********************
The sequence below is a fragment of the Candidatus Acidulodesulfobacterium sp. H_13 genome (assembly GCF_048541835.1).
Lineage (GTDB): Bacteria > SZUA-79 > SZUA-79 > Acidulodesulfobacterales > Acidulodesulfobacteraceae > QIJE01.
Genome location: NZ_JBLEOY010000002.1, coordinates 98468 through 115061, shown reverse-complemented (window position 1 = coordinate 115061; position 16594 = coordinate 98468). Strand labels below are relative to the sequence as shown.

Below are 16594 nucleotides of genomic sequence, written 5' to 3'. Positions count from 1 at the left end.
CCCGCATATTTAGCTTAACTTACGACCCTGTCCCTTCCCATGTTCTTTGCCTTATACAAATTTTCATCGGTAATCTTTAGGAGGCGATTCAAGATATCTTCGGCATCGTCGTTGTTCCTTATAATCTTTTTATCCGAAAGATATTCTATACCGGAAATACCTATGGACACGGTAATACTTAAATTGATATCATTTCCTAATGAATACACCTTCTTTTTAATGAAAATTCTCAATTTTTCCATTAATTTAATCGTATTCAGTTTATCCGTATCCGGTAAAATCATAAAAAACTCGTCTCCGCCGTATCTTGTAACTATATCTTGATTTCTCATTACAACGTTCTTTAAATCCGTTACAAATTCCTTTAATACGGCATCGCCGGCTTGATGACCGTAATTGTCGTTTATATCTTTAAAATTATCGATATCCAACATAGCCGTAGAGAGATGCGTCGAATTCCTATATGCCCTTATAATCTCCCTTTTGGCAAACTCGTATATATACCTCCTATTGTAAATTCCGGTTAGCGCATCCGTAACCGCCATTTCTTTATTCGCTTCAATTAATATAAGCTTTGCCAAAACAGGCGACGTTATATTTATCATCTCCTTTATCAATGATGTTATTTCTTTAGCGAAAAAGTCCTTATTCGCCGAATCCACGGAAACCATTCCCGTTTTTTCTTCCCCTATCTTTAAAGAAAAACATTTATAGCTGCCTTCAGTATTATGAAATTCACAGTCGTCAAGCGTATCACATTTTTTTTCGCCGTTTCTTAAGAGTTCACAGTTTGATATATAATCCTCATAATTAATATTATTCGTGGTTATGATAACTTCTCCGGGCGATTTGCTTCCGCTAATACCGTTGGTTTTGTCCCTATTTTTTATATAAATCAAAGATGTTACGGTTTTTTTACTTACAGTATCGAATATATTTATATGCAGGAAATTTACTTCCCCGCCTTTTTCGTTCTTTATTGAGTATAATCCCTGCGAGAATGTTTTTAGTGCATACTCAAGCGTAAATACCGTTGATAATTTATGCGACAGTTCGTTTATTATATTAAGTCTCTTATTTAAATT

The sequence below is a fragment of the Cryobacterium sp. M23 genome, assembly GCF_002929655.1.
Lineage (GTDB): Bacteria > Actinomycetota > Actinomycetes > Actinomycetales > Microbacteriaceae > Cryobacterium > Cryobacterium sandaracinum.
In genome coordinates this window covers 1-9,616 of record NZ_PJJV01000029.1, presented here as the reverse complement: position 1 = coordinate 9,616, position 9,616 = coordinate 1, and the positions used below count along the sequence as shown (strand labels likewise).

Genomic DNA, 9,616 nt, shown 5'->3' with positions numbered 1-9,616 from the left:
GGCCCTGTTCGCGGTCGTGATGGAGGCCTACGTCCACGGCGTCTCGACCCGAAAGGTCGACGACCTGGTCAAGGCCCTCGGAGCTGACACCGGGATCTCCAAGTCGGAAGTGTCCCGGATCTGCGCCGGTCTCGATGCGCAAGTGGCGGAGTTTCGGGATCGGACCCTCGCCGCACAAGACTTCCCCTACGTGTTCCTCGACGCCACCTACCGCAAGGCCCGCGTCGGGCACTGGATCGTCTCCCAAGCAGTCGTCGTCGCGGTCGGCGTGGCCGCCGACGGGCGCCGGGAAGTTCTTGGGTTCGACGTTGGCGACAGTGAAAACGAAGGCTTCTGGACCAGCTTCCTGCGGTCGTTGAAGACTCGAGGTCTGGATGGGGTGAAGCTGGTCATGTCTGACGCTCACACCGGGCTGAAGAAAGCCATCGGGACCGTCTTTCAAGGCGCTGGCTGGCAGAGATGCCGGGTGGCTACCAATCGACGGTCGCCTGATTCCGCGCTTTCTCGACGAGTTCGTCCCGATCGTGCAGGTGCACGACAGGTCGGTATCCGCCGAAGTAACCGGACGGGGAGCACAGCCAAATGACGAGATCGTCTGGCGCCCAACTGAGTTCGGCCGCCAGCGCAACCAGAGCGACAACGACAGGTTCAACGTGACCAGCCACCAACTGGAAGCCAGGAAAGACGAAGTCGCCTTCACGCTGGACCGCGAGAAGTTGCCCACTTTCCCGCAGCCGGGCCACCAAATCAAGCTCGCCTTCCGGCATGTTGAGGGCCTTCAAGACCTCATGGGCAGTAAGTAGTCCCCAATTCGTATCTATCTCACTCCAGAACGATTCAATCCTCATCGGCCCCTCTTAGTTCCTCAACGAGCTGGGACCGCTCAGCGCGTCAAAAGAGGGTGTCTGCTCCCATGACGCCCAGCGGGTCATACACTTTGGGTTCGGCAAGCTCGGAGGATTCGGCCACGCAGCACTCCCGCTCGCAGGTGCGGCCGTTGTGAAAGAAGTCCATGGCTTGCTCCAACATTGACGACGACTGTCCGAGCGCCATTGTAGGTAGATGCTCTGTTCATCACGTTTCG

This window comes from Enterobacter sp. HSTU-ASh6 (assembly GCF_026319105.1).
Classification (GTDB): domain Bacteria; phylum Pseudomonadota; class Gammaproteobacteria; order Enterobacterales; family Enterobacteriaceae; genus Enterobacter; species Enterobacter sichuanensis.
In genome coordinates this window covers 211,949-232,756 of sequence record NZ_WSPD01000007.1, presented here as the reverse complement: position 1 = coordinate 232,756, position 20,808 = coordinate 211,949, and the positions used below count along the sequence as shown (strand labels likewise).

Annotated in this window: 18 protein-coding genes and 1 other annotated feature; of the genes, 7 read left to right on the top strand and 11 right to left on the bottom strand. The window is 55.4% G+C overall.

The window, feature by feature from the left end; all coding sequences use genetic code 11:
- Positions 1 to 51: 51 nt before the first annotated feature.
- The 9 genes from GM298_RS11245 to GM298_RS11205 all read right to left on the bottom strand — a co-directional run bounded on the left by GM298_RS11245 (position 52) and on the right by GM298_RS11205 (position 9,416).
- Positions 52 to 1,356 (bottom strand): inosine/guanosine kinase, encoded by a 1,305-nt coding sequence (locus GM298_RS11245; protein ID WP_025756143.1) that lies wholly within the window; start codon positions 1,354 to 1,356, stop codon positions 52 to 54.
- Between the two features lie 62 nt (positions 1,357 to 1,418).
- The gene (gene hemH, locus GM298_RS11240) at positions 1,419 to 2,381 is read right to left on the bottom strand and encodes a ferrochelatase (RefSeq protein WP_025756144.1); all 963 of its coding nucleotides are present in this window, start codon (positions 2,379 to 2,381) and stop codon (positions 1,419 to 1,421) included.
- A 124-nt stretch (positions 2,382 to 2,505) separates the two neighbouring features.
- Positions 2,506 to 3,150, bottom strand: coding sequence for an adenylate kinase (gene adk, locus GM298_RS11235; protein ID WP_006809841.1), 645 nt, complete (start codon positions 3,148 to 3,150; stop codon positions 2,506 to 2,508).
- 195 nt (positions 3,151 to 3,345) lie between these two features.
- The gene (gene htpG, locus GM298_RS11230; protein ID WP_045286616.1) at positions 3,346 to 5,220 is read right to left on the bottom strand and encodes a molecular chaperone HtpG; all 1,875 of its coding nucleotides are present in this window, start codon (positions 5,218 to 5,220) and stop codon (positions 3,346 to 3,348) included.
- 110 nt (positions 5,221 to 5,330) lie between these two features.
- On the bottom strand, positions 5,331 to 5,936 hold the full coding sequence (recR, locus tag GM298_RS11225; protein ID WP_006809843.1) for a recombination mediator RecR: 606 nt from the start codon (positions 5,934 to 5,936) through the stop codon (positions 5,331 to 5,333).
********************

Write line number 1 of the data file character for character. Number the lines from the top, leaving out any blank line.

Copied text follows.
The sequence below is a fragment of the Candidatus Acidulodesulfobacterium sp. H_13 genome (assembly GCF_048541835.1).